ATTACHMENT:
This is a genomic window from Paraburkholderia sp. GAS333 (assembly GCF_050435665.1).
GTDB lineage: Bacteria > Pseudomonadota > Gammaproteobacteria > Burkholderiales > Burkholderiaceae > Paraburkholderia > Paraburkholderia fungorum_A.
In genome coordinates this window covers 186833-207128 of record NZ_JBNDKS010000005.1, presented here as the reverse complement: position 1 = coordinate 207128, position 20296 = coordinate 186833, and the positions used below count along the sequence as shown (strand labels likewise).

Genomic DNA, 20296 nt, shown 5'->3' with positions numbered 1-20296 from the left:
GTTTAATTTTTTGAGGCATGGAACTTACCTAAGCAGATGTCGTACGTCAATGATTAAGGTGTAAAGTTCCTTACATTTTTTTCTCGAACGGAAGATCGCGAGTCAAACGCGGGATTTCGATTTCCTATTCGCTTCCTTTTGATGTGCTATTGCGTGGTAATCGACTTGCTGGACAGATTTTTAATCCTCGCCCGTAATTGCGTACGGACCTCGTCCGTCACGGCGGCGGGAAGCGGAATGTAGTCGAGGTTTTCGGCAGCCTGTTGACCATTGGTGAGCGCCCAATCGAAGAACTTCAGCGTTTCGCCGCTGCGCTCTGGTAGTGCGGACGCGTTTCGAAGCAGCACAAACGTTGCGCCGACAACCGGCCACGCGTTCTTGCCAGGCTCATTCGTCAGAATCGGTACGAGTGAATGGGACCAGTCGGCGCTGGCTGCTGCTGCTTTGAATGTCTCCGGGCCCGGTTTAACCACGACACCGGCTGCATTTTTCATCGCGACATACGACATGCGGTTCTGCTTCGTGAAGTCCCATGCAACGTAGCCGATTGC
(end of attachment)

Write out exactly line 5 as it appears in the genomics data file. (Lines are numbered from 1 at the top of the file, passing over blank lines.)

GTTTAATTTTTTGAGGCATGGAACTTACCTAAGCAGATGTCGTACGTCAATGATTAAGGTGTAAAGTTCCTTACATTTTTTTCTCGAACGGAAGATCGCGAGTCAAACGCGGGATTTCGATTTCCTATTCGCTTCCTTTTGATGTGCTATTGCGTGGTAATCGACTTGCTGGACAGATTTTTAATCCTCGCCCGTAATTGCGTACGGACCTCGTCCGTCACGGCGGCGGGAAGCGGAATGTAGTCGAGGTTTTCGGCAGCCTGTTGACCATTGGTGAGCGCCCAATCGAAGAACTTCAGCGTTTCGCCGCTGCGCTCTGGTAGTGCGGACGCGTTTCGAAGCAGCACAAACGTTGCGCCGACAACCGGCCACGCGTTCTTGCCAGGCTCATTCGTCAGAATCGGTACGAGTGAATGGGACCAGTCGGCGCTGGCTGCTGCTGCTTTGAATGTCTCCGGGCCCGGTTTAACCACGACACCGGCTGCATTTTTCATCGCGACATACGACATGCGGTTCTGCTTCGTGAAGTCCCATGCAACGTAGCCGATTGC